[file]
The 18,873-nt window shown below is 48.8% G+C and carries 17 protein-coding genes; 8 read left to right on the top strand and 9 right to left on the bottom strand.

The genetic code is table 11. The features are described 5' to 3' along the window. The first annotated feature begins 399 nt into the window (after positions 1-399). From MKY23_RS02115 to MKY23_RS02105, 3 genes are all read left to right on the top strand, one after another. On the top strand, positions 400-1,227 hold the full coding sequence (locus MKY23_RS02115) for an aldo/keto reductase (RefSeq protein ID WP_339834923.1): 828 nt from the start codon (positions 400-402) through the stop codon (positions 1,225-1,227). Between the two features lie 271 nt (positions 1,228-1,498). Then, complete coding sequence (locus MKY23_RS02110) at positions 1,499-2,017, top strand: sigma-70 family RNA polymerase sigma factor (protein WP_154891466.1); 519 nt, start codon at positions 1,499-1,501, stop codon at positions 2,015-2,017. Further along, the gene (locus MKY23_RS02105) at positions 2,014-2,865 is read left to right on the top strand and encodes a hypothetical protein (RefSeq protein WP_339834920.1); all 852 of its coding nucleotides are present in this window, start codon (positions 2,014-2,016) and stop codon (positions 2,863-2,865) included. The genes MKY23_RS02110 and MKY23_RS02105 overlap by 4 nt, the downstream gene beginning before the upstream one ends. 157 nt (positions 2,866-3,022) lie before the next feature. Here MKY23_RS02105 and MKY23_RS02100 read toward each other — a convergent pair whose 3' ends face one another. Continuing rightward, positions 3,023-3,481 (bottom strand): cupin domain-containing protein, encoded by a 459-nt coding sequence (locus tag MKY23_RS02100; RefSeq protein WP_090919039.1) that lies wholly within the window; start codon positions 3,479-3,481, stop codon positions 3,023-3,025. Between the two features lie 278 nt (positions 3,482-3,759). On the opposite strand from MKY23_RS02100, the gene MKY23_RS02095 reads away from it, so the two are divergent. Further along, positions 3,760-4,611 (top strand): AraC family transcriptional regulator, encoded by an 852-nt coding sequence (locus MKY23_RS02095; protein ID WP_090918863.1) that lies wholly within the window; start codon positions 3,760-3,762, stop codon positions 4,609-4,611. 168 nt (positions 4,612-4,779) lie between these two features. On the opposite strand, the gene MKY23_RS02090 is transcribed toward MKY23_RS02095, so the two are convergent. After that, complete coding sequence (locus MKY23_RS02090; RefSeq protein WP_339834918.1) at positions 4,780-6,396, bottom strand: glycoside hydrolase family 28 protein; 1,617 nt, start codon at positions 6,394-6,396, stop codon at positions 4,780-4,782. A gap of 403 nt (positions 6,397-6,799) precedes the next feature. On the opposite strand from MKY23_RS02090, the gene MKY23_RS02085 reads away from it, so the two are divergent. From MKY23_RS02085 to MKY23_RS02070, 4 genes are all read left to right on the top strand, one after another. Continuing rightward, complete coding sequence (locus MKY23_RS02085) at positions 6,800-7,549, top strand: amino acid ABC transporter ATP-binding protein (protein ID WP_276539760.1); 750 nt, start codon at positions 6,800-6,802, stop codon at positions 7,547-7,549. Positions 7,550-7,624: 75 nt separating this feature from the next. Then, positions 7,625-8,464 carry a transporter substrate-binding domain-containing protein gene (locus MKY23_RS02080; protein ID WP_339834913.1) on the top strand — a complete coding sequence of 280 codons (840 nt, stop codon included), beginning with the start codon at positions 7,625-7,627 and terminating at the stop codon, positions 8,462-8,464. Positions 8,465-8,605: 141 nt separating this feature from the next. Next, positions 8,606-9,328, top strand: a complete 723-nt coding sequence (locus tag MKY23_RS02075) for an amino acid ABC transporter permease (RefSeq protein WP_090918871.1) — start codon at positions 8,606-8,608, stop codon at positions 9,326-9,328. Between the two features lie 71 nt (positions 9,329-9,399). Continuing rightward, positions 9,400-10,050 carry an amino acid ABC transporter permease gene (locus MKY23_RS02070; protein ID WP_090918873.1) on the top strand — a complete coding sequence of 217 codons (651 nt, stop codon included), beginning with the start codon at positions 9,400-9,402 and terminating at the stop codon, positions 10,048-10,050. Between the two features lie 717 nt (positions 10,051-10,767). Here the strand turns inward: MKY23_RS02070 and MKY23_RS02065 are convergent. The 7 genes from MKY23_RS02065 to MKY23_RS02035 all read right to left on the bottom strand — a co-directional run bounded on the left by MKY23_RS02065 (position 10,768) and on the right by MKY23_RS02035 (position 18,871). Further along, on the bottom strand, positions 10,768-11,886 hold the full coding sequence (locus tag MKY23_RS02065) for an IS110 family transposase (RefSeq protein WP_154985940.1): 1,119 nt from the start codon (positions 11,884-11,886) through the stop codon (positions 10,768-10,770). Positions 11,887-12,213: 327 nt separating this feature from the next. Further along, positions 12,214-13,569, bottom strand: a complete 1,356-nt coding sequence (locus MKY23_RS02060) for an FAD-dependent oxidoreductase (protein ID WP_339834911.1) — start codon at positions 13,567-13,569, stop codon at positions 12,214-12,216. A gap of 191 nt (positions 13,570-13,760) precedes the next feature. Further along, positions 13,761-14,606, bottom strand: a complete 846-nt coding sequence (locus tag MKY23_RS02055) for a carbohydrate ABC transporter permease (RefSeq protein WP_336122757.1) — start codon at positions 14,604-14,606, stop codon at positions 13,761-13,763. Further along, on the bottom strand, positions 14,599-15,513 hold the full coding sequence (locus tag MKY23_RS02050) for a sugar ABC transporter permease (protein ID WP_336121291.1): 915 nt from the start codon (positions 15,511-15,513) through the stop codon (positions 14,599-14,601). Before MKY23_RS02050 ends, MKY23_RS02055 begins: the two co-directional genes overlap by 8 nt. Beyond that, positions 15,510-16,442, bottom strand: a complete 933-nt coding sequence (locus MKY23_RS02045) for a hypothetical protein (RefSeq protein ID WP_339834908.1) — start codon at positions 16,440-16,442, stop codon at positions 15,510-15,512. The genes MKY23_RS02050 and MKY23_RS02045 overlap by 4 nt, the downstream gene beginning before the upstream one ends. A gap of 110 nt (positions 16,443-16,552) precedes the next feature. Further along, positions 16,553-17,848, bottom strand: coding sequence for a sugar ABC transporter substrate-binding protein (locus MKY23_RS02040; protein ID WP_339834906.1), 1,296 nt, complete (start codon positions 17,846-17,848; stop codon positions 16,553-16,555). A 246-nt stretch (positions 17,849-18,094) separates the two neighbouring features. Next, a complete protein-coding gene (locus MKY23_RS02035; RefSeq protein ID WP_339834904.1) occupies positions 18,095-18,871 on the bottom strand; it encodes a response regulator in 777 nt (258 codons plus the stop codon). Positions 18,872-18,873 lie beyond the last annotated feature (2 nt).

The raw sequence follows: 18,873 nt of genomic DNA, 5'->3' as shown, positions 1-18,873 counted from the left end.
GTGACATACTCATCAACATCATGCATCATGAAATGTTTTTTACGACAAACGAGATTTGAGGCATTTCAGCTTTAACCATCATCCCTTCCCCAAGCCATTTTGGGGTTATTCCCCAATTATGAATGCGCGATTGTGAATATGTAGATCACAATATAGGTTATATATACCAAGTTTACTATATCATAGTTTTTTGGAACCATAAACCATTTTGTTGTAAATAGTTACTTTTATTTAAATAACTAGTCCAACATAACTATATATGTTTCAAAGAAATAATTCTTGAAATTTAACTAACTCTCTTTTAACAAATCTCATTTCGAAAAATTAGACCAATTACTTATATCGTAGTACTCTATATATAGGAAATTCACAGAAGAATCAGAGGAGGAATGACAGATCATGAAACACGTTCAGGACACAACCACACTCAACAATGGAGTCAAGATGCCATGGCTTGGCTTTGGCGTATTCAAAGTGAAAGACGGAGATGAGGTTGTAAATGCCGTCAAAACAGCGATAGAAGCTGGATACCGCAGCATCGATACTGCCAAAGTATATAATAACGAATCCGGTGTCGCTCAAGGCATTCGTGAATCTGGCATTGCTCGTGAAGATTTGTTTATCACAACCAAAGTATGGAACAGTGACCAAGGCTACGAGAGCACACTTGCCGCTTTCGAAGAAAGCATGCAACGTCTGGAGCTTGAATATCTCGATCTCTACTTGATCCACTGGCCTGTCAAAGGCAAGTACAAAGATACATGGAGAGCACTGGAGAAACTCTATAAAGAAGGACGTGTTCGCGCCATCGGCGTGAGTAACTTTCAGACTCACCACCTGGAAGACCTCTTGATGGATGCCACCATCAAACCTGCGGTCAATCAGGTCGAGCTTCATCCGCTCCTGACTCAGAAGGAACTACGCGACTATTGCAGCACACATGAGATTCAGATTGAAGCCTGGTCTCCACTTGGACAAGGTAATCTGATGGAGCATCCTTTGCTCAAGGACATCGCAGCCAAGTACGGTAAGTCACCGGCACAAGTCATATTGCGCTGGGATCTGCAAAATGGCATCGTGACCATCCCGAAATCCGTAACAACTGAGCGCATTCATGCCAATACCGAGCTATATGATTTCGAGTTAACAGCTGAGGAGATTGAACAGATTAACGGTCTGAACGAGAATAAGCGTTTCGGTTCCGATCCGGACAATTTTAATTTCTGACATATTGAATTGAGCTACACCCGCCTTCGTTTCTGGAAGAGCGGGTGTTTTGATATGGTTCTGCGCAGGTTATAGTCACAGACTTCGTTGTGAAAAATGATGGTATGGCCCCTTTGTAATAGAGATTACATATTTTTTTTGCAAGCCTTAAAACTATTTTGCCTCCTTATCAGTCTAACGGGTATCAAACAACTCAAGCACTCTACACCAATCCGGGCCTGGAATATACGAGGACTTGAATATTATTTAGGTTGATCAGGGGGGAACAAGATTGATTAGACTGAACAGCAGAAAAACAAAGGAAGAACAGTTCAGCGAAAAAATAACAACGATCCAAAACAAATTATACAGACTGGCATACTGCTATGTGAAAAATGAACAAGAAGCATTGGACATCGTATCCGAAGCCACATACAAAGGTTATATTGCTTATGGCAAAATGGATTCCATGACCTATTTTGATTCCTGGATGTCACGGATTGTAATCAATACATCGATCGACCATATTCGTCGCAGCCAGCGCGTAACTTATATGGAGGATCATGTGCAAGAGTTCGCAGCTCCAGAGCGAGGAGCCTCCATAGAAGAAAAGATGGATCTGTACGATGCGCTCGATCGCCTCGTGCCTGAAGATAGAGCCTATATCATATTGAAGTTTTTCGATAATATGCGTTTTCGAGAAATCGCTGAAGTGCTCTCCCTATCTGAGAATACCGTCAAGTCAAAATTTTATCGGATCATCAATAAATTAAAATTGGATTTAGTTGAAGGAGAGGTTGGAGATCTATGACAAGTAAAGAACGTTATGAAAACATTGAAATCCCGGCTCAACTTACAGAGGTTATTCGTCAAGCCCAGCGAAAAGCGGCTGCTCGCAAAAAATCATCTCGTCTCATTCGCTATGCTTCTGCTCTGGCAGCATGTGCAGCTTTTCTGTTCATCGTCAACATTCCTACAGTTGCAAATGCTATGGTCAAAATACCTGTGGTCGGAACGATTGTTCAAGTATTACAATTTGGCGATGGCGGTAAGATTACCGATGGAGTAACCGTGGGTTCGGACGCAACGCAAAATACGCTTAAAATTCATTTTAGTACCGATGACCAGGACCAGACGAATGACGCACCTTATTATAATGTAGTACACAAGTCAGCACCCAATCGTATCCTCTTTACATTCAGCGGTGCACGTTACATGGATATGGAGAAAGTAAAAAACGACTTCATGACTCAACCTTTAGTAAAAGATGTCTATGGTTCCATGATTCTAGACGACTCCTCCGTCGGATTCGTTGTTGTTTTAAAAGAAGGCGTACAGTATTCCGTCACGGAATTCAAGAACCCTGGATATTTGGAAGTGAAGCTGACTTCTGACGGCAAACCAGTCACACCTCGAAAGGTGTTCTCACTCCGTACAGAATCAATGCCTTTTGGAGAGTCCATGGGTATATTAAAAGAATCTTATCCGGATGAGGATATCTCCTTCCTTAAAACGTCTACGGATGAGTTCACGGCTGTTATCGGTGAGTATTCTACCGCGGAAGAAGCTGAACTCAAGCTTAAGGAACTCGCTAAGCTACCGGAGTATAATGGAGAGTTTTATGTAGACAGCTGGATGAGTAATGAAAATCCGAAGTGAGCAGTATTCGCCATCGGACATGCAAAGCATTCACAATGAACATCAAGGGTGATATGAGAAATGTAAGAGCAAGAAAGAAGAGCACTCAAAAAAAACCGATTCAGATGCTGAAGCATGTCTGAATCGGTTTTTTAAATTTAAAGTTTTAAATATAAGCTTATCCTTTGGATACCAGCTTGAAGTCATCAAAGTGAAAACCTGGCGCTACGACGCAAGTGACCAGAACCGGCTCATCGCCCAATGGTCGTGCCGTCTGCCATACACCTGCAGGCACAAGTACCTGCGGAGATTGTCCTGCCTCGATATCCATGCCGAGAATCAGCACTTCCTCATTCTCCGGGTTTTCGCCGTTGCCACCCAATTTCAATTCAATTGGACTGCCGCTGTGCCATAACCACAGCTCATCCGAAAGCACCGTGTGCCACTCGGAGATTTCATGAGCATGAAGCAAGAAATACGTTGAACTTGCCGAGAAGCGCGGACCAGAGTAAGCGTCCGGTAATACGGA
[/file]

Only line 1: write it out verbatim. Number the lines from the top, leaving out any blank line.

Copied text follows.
The 18,873-nt window shown below is 48.8% G+C and carries 17 protein-coding genes; 8 read left to right on the top strand and 9 right to left on the bottom strand.